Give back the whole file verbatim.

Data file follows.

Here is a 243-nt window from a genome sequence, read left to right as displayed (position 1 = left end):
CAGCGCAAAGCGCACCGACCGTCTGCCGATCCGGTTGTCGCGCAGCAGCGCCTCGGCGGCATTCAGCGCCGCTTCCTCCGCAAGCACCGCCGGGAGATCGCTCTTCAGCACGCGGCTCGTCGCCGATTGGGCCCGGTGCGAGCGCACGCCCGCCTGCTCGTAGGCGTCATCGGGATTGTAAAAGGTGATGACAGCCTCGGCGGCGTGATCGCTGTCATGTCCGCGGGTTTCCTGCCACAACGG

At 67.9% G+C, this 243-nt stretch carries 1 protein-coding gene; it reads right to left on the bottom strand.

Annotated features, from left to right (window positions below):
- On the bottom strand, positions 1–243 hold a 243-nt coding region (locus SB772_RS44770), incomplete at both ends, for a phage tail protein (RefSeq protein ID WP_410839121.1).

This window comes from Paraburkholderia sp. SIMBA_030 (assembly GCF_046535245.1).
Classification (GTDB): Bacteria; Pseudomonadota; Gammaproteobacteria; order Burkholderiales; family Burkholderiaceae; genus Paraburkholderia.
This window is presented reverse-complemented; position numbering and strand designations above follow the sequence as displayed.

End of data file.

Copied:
Here is a 243-nt window from a genome sequence, read left to right as displayed (position 1 = left end):
CAGCGCAAAGCGCACCGACCGTCTGCCGATCCGGTTGTCGCGCAGCAGCGCCTCGGCGGCATTCAGCGCCGCTTCCTCCGCAAGCACCGCCGGGAGATCGCTCTTCAGCACGCGGCTCGTCGCCGATTGGGCCCGGTGCGAGCGCACGCCCGCCTGCTCGTAGGCGTCATCGGGATTGTAAAAGGTGATGACAGCCTCGGCGGCGTGATCGCTGTCATGTCCGCGGGTTTCCTGCCACAACGG

At 67.9% G+C, this 243-nt stretch carries 1 protein-coding gene; it reads right to left on the bottom strand.

Annotated features, from left to right (window positions below):
- On the bottom strand, positions 1–243 hold a 243-nt coding region (locus SB772_RS44770), incomplete at both ends, for a phage tail protein (RefSeq protein ID WP_410839121.1).

This window comes from Paraburkholderia sp. SIMBA_030 (assembly GCF_046535245.1).
Classification (GTDB): Bacteria; Pseudomonadota; Gammaproteobacteria; order Burkholderiales; family Burkholderiaceae; genus Paraburkholderia.
This window is presented reverse-complemented; position numbering and strand designations above follow the sequence as displayed.